OCHA’s new flagship report Saving Lives Today and Tomorrow: Managing the Risk of Humanitarian Crises, launched in New York on 31 March 2014, calls for a fundamental shift in the way that humanitarian and development actors operate.
The report calls for aid groups and donors to begin the shift away from responding to crises in a purely reactive manner and to instead adopt an approach that proactively anticipates and prevents crisis through effective risk management.
The report presents new evidence, trends and analysis to argue that the humanitarian system is at a crossroads. The combination of emerging global challenges such as water scarcity, climate change, population growth and rapid urbanization, has increased the complexity and risk of crises. Humanitarian actors are being asked to do more, and at a greater cost, than ever before.
These trends, the report argues, have created a need for enhanced investment in risk mitigation and crisis management, which existing structures are not equipped to provide.
In order to overcome this challenge, humanitarian, development and government actors must work together to identify risks and align planning cycles, increase aid effectiveness, build the resilience of affected populations and, where possible, focus on preventing disasters.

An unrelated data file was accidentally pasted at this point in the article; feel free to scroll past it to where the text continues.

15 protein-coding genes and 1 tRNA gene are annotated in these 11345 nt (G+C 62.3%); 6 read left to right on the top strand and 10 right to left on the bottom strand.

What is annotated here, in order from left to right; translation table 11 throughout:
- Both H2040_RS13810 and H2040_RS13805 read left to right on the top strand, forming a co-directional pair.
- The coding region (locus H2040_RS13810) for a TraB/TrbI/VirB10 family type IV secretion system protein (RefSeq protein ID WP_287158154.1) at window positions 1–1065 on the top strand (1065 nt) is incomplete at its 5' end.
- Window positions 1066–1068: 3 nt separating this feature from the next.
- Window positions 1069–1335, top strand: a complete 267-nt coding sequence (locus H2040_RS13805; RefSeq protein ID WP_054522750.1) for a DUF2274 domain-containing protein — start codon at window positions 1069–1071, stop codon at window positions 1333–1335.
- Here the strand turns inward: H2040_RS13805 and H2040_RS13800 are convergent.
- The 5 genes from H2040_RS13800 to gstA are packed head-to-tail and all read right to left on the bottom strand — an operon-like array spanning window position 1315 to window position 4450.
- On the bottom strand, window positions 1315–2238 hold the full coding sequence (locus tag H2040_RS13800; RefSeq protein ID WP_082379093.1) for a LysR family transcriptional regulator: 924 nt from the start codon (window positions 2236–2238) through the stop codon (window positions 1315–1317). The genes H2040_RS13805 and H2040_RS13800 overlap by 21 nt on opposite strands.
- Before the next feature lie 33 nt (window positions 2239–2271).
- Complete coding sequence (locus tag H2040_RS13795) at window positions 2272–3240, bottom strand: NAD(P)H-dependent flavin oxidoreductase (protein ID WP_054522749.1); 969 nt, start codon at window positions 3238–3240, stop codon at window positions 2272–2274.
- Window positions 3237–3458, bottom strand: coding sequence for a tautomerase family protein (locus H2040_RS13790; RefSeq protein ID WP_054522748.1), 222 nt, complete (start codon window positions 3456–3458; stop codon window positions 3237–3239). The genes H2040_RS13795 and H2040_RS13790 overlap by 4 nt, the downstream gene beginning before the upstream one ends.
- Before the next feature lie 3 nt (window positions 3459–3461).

Some key findings from the report include:
- Funding for disaster risk reduction is woefully inadequate. Between 2004 and 2013, the increase in the frequency and severity of crises has seen annual inter-agency humanitarian appeals grow by 430 per cent. Yet only 0.5 per cent of all international aid between 1991 and 2010 has been allocated towards prevention.
- Risk-management and prevention are more cost-effective than response. Research in Kenya and Ethiopia shows that early drought preparedness activities are around three times more cost-effective than emergency response. According to the World Bank, the benefits can be even greater, with some reports suggesting benefits of between four and 36 times the savings.
- Humanitarian leaders and organizations are ill-equipped to use risk analysis to make decisions.Information is available but it does not always translate into action, in part because underlying financial structures do not allow for it, but also due to institutional obstacles. For example, 258,000 people died as a result of famine and food insecurity in Somalia between October 2010 and April 2012, despite timely and accurate early warnings.
Why is this report important?
Shifting from cure to prevention presents political challenge at multiple levels. It has implications for politics in the affected countries, between and within aid agencies and in donor countries. Making this shift will be complex and challenging.
But the timing is right. The world is gearing up to create a new post-2015 global development framework, which is likely to demand that poverty reduction and sustainable development efforts are more closely integrated. Governments are also set to agree on the replace of the Hyogo Framework for Action on Disaster Risk Reduction in 2015. And, in 2016, the international community will gather for the first ever World Humanitarian Summit, where managing crisis risk will be a top item on the agenda.